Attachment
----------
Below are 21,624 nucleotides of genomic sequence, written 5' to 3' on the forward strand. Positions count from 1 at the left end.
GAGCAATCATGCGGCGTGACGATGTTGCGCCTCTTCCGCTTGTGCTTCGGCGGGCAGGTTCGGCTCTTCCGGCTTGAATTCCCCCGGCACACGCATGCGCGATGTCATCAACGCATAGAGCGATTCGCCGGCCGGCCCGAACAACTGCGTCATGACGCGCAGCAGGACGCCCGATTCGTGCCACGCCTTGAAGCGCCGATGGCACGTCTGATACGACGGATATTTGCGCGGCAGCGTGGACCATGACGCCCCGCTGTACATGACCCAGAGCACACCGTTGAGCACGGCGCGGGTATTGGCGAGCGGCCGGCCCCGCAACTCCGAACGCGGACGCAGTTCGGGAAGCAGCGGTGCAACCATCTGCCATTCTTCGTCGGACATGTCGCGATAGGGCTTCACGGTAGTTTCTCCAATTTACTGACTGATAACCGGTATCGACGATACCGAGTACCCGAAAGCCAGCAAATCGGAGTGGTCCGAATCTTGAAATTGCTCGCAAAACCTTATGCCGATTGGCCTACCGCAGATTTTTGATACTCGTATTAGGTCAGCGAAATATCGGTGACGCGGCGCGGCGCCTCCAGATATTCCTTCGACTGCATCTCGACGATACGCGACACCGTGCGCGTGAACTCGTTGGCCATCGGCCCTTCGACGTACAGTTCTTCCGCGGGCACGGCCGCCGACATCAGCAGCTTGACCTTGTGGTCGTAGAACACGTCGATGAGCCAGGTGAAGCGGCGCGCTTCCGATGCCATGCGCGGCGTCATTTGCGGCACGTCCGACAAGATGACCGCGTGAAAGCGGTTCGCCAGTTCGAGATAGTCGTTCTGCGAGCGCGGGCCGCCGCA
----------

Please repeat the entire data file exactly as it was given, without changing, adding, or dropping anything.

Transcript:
Below are 21,624 nucleotides of genomic sequence, written 5' to 3' on the forward strand. Positions count from 1 at the left end.
GAGCAATCATGCGGCGTGACGATGTTGCGCCTCTTCCGCTTGTGCTTCGGCGGGCAGGTTCGGCTCTTCCGGCTTGAATTCCCCCGGCACACGCATGCGCGATGTCATCAACGCATAGAGCGATTCGCCGGCCGGCCCGAACAACTGCGTCATGACGCGCAGCAGGACGCCCGATTCGTGCCACGCCTTGAAGCGCCGATGGCACGTCTGATACGACGGATATTTGCGCGGCAGCGTGGACCATGACGCCCCGCTGTACATGACCCAGAGCACACCGTTGAGCACGGCGCGGGTATTGGCGAGCGGCCGGCCCCGCAACTCCGAACGCGGACGCAGTTCGGGAAGCAGCGGTGCAACCATCTGCCATTCTTCGTCGGACATGTCGCGATAGGGCTTCACGGTAGTTTCTCCAATTTACTGACTGATAACCGGTATCGACGATACCGAGTACCCGAAAGCCAGCAAATCGGAGTGGTCCGAATCTTGAAATTGCTCGCAAAACCTTATGCCGATTGGCCTACCGCAGATTTTTGATACTCGTATTAGGTCAGCGAAATATCGGTGACGCGGCGCGGCGCCTCCAGATATTCCTTCGACTGCATCTCGACGATACGCGACACCGTGCGCGTGAACTCGTTGGCCATCGGCCCTTCGACGTACAGTTCTTCCGCGGGCACGGCCGCCGACATCAGCAGCTTGACCTTGTGGTCGTAGAACACGTCGATGAGCCAGGTGAAGCGGCGCGCTTCCGATGCCATGCGCGGCGTCATTTGCGGCACGTCCGACAAGATGACCGCGTGAAAGCGGTTCGCCAGTTCGAGATAGTCGTTCTGCGAGCGCGGGCCGCCGCA